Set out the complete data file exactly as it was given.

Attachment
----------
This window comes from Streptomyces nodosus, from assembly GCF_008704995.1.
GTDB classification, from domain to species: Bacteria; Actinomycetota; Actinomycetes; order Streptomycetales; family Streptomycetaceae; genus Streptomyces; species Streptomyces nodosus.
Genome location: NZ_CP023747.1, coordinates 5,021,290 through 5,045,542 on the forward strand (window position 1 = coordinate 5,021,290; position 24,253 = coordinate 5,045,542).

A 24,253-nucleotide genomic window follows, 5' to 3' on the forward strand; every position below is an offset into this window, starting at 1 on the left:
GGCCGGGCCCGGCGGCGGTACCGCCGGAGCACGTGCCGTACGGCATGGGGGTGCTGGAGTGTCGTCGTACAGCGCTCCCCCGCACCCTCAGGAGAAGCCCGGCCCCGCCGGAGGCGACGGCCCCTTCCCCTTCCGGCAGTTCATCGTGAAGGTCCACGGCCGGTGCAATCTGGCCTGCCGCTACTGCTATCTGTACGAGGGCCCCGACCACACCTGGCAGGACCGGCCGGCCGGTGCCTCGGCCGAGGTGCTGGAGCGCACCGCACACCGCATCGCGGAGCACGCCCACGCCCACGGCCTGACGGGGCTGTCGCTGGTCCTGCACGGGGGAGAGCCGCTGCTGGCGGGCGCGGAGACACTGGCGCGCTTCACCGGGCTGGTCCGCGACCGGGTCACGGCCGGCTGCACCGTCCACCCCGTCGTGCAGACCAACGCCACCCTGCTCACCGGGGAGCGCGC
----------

This window comes from Streptomyces nodosus, from assembly GCF_008704995.1.
GTDB classification, from domain to species: Bacteria; Actinomycetota; Actinomycetes; order Streptomycetales; family Streptomycetaceae; genus Streptomyces; species Streptomyces nodosus.
Genome location: NZ_CP023747.1, coordinates 5,021,290 through 5,045,542 on the forward strand (window position 1 = coordinate 5,021,290; position 24,253 = coordinate 5,045,542).

A 24,253-nucleotide genomic window follows, 5' to 3' on the forward strand; every position below is an offset into this window, starting at 1 on the left:
GGCCGGGCCCGGCGGCGGTACCGCCGGAGCACGTGCCGTACGGCATGGGGGTGCTGGAGTGTCGTCGTACAGCGCTCCCCCGCACCCTCAGGAGAAGCCCGGCCCCGCCGGAGGCGACGGCCCCTTCCCCTTCCGGCAGTTCATCGTGAAGGTCCACGGCCGGTGCAATCTGGCCTGCCGCTACTGCTATCTGTACGAGGGCCCCGACCACACCTGGCAGGACCGGCCGGCCGGTGCCTCGGCCGAGGTGCTGGAGCGCACCGCACACCGCATCGCGGAGCACGCCCACGCCCACGGCCTGACGGGGCTGTCGCTGGTCCTGCACGGGGGAGAGCCGCTGCTGGCGGGCGCGGAGACACTGGCGCGCTTCACCGGGCTGGTCCGCGACCGGGTCACGGCCGGCTGCACCGTCCACCCCGTCGTGCAGACCAACGCCACCCTGCTCACCGGGGAGCGCGC